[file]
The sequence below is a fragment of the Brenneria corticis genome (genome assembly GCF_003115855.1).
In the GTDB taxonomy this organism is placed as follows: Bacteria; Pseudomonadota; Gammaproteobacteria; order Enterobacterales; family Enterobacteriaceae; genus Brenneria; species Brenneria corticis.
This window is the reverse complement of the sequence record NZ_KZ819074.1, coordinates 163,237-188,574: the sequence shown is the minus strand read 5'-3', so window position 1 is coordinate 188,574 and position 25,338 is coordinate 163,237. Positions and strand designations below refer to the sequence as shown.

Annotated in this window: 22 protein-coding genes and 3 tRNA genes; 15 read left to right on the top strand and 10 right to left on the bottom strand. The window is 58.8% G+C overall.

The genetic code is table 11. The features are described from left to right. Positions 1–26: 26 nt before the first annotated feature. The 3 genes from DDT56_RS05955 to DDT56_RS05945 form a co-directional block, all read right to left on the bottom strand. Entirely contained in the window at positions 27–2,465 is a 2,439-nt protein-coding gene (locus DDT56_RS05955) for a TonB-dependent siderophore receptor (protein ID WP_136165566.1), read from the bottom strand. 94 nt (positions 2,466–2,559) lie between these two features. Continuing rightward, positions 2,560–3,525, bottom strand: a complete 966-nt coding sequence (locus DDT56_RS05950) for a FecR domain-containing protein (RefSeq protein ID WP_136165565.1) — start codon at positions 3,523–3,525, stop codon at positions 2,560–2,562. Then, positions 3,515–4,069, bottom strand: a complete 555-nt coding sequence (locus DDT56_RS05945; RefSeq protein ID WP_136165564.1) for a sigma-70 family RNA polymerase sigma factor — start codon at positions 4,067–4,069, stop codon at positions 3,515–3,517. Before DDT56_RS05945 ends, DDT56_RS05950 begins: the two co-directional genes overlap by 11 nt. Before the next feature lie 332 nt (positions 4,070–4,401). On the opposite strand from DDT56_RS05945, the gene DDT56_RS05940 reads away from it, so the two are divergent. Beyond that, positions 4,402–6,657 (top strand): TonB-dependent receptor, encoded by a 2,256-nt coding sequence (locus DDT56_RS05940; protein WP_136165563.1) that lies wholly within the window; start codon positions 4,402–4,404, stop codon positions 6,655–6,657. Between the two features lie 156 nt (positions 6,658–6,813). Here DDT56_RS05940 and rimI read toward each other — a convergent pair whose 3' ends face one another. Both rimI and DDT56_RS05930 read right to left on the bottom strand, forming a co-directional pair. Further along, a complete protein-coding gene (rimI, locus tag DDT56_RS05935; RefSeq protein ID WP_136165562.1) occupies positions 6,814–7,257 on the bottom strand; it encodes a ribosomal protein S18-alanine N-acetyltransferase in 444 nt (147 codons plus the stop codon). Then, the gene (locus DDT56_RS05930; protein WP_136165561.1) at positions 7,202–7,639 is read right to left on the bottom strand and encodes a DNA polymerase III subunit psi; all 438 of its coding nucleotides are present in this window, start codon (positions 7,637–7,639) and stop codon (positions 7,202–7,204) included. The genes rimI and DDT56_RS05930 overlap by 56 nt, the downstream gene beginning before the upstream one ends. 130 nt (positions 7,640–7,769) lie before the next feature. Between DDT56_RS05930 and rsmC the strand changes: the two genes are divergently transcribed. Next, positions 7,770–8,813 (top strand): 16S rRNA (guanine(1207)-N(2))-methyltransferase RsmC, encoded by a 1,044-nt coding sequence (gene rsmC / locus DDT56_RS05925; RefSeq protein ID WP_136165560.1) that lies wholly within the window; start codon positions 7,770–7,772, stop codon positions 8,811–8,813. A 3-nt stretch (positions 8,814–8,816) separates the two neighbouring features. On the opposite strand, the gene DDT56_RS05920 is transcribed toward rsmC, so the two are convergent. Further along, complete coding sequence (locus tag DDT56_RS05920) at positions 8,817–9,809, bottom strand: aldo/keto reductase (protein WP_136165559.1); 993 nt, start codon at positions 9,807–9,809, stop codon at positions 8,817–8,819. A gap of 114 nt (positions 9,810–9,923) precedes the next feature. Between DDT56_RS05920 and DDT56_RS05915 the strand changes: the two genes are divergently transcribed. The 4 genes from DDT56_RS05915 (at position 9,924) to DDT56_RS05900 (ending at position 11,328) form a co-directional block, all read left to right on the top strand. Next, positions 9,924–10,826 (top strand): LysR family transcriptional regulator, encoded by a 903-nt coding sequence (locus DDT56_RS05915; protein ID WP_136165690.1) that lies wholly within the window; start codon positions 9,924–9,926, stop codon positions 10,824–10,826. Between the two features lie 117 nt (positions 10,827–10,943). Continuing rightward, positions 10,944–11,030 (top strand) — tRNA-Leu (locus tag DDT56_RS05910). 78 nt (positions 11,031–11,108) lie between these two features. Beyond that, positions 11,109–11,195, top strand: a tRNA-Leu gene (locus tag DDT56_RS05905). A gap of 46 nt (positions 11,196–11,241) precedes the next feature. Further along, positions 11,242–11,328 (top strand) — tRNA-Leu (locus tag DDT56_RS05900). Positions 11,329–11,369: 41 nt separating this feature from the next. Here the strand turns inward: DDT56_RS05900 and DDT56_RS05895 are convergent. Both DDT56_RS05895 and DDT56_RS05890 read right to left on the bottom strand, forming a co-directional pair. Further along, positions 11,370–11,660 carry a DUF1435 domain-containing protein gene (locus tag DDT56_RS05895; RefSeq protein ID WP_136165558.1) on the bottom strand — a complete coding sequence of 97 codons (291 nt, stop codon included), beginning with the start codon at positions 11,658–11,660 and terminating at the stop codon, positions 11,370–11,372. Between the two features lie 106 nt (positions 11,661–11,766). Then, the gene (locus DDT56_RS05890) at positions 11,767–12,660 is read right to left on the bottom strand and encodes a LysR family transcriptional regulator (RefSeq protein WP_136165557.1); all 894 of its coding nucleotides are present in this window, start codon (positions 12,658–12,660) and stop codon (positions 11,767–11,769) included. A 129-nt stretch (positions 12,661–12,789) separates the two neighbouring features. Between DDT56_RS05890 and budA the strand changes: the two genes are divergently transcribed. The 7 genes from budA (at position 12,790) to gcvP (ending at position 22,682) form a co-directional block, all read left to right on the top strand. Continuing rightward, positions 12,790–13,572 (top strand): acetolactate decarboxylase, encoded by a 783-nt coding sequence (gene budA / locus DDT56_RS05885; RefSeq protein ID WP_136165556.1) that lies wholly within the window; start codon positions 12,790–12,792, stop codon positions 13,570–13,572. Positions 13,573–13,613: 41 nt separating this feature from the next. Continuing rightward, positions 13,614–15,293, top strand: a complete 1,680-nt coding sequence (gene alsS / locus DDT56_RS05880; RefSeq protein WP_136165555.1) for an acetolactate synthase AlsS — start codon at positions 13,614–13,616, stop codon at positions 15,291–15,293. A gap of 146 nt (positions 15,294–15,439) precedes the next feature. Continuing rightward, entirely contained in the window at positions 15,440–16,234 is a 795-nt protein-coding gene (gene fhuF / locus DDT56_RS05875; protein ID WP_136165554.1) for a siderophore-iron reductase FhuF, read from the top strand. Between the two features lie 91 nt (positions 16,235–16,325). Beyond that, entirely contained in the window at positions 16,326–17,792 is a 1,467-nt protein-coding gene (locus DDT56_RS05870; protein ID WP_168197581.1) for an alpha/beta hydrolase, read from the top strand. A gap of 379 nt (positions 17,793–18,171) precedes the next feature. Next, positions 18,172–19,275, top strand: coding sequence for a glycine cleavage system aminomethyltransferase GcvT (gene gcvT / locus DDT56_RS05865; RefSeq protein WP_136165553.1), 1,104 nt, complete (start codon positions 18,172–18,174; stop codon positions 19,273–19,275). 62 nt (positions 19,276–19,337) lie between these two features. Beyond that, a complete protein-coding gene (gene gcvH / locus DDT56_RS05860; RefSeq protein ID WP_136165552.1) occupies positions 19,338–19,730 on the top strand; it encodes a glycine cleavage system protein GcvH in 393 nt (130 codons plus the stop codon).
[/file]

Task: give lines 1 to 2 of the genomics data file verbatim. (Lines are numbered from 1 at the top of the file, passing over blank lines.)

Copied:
The sequence below is a fragment of the Brenneria corticis genome (genome assembly GCF_003115855.1).
In the GTDB taxonomy this organism is placed as follows: Bacteria; Pseudomonadota; Gammaproteobacteria; order Enterobacterales; family Enterobacteriaceae; genus Brenneria; species Brenneria corticis.